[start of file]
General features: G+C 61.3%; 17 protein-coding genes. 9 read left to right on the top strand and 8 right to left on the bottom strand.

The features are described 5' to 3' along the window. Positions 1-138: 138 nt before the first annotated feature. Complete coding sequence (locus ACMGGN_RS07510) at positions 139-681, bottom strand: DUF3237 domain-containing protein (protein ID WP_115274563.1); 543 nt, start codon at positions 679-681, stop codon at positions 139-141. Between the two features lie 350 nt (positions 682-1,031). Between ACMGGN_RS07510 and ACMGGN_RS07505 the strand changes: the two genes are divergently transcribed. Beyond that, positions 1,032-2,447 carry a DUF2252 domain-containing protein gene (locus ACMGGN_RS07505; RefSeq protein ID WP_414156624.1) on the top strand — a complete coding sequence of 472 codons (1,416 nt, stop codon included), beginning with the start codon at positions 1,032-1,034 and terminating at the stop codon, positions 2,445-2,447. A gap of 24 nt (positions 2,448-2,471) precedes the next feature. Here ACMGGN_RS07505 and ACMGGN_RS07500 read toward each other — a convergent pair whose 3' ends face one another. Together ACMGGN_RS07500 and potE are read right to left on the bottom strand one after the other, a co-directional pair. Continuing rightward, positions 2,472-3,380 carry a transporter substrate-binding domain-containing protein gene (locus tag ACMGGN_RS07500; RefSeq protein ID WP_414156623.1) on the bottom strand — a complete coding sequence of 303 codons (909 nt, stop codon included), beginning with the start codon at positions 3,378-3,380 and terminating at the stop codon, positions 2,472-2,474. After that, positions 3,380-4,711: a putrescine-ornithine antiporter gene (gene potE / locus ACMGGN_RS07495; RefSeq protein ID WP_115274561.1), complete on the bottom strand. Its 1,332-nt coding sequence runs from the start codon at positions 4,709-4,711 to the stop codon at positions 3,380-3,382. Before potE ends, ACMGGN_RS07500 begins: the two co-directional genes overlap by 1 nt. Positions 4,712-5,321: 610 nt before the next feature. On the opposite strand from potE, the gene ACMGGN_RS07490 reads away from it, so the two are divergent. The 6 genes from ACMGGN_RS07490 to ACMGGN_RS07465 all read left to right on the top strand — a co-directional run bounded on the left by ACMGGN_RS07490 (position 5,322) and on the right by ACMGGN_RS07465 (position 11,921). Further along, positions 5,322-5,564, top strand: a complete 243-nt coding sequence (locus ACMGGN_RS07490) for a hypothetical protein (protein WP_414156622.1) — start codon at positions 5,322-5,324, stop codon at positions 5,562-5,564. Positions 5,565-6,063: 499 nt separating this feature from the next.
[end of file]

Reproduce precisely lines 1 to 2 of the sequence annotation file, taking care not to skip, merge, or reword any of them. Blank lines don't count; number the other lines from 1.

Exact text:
General features: G+C 61.3%; 17 protein-coding genes. 9 read left to right on the top strand and 8 right to left on the bottom strand.

The features are described 5' to 3' along the window. Positions 1-138: 138 nt before the first annotated feature. Complete coding sequence (locus ACMGGN_RS07510) at positions 139-681, bottom strand: DUF3237 domain-containing protein (protein ID WP_115274563.1); 543 nt, start codon at positions 679-681, stop codon at positions 139-141. Between the two features lie 350 nt (positions 682-1,031). Between ACMGGN_RS07510 and ACMGGN_RS07505 the strand changes: the two genes are divergently transcribed. Beyond that, positions 1,032-2,447 carry a DUF2252 domain-containing protein gene (locus ACMGGN_RS07505; RefSeq protein ID WP_414156624.1) on the top strand — a complete coding sequence of 472 codons (1,416 nt, stop codon included), beginning with the start codon at positions 1,032-1,034 and terminating at the stop codon, positions 2,445-2,447. A gap of 24 nt (positions 2,448-2,471) precedes the next feature. Here ACMGGN_RS07505 and ACMGGN_RS07500 read toward each other — a convergent pair whose 3' ends face one another. Together ACMGGN_RS07500 and potE are read right to left on the bottom strand one after the other, a co-directional pair. Continuing rightward, positions 2,472-3,380 carry a transporter substrate-binding domain-containing protein gene (locus tag ACMGGN_RS07500; RefSeq protein ID WP_414156623.1) on the bottom strand — a complete coding sequence of 303 codons (909 nt, stop codon included), beginning with the start codon at positions 3,378-3,380 and terminating at the stop codon, positions 2,472-2,474. After that, positions 3,380-4,711: a putrescine-ornithine antiporter gene (gene potE / locus ACMGGN_RS07495; RefSeq protein ID WP_115274561.1), complete on the bottom strand. Its 1,332-nt coding sequence runs from the start codon at positions 4,709-4,711 to the stop codon at positions 3,380-3,382. Before potE ends, ACMGGN_RS07500 begins: the two co-directional genes overlap by 1 nt. Positions 4,712-5,321: 610 nt before the next feature. On the opposite strand from potE, the gene ACMGGN_RS07490 reads away from it, so the two are divergent. The 6 genes from ACMGGN_RS07490 to ACMGGN_RS07465 all read left to right on the top strand — a co-directional run bounded on the left by ACMGGN_RS07490 (position 5,322) and on the right by ACMGGN_RS07465 (position 11,921). Further along, positions 5,322-5,564, top strand: a complete 243-nt coding sequence (locus ACMGGN_RS07490) for a hypothetical protein (protein WP_414156622.1) — start codon at positions 5,322-5,324, stop codon at positions 5,562-5,564. Positions 5,565-6,063: 499 nt separating this feature from the next.